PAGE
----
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Caffeine When Pregnant

Most of the pregnant women are puzzled with the question – should they stop drinking coffee and avoid all sources of caffeine as they are pregnant. For all the pregnant women, it is advisable to limit their caffeine intake. But they must know how much caffeine when pregnant is thought to be safe for the health. The article focuses on the possible health hazards of caffeine intake during pregnancy and how much caffeine is thought to be safe for the pregnant women.

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Possible Risks of Caffeine Consumption during Pregnancy

After drinking a cup of coffee, the caffeine content can pass through the placenta into the amniotic fluid and thus it also reaches to your baby’s bloodstream. Of course, your body is able to metabolize and get rid of the caffeine, but your baby’s body is still in the developing stage and takes much longer time for processing the caffeine. The obvious result is that still your baby will be exposed to the side effects of caffeine when you will already get rid of it.

  • When you consume the mild amount of caffeine, it may not cause any serious pregnancy issues such as premature birth or miscarriage. But a large study on the pregnant women showed that mothers who used to consumed more than 300 mg caffeine per day, seemed to give birth to babies smaller for the gestational age.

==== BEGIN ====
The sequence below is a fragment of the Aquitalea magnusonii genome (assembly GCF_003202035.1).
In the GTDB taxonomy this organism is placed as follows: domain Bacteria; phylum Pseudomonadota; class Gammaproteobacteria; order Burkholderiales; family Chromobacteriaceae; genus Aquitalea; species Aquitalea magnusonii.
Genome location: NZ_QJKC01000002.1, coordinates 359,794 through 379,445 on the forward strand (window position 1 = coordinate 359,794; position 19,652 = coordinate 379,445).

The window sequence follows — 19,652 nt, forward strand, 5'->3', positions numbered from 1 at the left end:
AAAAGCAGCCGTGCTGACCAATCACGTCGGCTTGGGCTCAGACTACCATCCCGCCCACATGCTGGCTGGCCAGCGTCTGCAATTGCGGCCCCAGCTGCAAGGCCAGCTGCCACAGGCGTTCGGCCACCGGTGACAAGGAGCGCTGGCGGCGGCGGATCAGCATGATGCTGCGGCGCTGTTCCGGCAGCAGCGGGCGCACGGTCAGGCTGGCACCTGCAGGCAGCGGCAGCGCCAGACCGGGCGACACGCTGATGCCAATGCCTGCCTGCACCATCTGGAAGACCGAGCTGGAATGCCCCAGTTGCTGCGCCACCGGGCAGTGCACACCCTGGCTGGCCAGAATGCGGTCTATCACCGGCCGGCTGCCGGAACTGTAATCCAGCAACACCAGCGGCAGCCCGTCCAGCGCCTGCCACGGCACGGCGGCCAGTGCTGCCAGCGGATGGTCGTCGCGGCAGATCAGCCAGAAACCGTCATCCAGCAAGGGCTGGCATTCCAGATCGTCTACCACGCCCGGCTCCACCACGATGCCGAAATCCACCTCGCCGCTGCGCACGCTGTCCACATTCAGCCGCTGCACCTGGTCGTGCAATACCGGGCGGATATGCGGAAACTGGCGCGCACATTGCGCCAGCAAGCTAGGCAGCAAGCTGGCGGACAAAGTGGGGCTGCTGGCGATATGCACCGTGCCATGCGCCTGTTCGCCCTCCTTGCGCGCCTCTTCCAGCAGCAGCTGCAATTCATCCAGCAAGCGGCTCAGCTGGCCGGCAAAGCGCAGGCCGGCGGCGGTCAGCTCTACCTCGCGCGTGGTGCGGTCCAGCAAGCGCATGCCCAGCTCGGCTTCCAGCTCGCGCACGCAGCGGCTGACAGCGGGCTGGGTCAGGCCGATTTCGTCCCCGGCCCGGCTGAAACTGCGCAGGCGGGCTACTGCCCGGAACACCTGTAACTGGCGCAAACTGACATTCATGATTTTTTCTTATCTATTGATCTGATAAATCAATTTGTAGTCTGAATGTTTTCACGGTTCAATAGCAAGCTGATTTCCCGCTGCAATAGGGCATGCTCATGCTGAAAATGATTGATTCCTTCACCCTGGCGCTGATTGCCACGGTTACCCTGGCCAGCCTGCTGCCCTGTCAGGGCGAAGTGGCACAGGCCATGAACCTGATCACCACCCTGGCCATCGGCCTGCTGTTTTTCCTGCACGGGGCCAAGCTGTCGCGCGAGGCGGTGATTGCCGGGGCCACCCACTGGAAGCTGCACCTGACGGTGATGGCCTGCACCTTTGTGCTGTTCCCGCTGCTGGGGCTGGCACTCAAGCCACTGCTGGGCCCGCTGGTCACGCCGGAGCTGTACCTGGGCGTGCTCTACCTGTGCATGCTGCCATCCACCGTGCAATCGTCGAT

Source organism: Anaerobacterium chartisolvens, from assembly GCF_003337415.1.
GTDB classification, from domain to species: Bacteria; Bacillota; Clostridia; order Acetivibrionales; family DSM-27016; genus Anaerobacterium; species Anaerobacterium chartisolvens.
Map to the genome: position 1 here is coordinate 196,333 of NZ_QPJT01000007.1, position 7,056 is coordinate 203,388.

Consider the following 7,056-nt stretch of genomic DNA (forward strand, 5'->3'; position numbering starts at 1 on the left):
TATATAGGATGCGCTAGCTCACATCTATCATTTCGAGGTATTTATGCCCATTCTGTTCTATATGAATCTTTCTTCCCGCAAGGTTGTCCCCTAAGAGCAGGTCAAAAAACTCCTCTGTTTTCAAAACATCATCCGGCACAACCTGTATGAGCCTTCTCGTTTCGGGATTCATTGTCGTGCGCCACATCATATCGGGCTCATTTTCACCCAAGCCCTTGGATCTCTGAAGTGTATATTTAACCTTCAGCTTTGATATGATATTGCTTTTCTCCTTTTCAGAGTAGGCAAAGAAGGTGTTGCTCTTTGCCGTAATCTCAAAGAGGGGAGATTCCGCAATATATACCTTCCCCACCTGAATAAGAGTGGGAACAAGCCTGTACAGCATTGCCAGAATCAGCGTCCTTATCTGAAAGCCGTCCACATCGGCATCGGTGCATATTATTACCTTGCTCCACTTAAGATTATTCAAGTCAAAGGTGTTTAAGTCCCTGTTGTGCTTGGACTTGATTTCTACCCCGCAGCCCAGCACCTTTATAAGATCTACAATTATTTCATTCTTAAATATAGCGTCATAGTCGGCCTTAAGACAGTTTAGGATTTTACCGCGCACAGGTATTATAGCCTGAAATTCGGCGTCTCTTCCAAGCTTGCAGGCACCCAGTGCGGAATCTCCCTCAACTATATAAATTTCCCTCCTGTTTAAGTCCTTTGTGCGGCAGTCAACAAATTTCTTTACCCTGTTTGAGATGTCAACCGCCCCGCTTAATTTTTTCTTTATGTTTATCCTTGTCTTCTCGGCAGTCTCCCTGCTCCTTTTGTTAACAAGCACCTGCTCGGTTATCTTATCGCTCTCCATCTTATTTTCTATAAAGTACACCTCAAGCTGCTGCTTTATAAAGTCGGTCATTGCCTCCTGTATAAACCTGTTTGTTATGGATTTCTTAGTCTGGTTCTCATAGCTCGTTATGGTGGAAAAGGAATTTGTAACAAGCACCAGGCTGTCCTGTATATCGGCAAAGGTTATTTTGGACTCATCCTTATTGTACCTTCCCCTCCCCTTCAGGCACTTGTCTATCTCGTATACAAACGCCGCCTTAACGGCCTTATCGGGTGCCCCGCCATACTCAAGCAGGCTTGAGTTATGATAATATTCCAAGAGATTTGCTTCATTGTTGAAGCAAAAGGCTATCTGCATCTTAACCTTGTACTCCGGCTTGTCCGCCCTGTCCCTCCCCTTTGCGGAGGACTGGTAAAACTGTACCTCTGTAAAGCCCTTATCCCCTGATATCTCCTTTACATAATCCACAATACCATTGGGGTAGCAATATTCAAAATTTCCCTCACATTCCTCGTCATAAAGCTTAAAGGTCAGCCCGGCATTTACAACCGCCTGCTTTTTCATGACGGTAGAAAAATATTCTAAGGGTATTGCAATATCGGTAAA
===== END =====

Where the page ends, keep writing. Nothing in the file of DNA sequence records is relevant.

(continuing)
• Since coffee contains caffeine that works as a stimulant, it can increase the blood pressure and heart rates. In addition, it may cause insomnia and make you feel jittery. It can also be the reason of heartburn due to producing stomach acid.
  • Along with these health risks, another concerned matter is that all these above-mentioned issues can be more noticeable during the pregnancy stages because of the slow process of breaking down the caffeine within the body. The obvious result is the higher level of caffeine present in the bloodstream. When a woman is in her second trimester, it takes almost two times longer to clear the caffeine compared to a woman who is not pregnant. In case of the third trimester, the risk becomes three times higher.
  • Moreover, caffeinated beverages contain some compounds that work as obstacles to absorb the iron in the body. Therefore, women who are already suffering from lower iron rate should avoid the caffeine consumption or drink it between meals to lessen the effect on their iron absorption.

Caffeine when Pregnant

According to the American College of Obstetricians and Gynecologists (ACOG), the pregnant women should keep their caffeine intake within 200 milligrams in a day. It means they should take one 11-ounce of coffee. Apart from coffee, caffeine can be present in other food sources such as tea, soft drinks, chocolate, energy drinks, coffee ice creams and some over-the-counter drugs for a headache, cold, allergy remedies and so on. Therefore, when you are concerned about maintaining the balance about caffeine when pregnant, you need to consider these objects as the sources of your caffeine.

Above all, you should remember that in order to eliminate the presence of caffeine from your daily intake, if you opt for decaf coffee, there also you will get a very small quantity of caffeine. No decaf coffee available on the market is 100% caffeine free.

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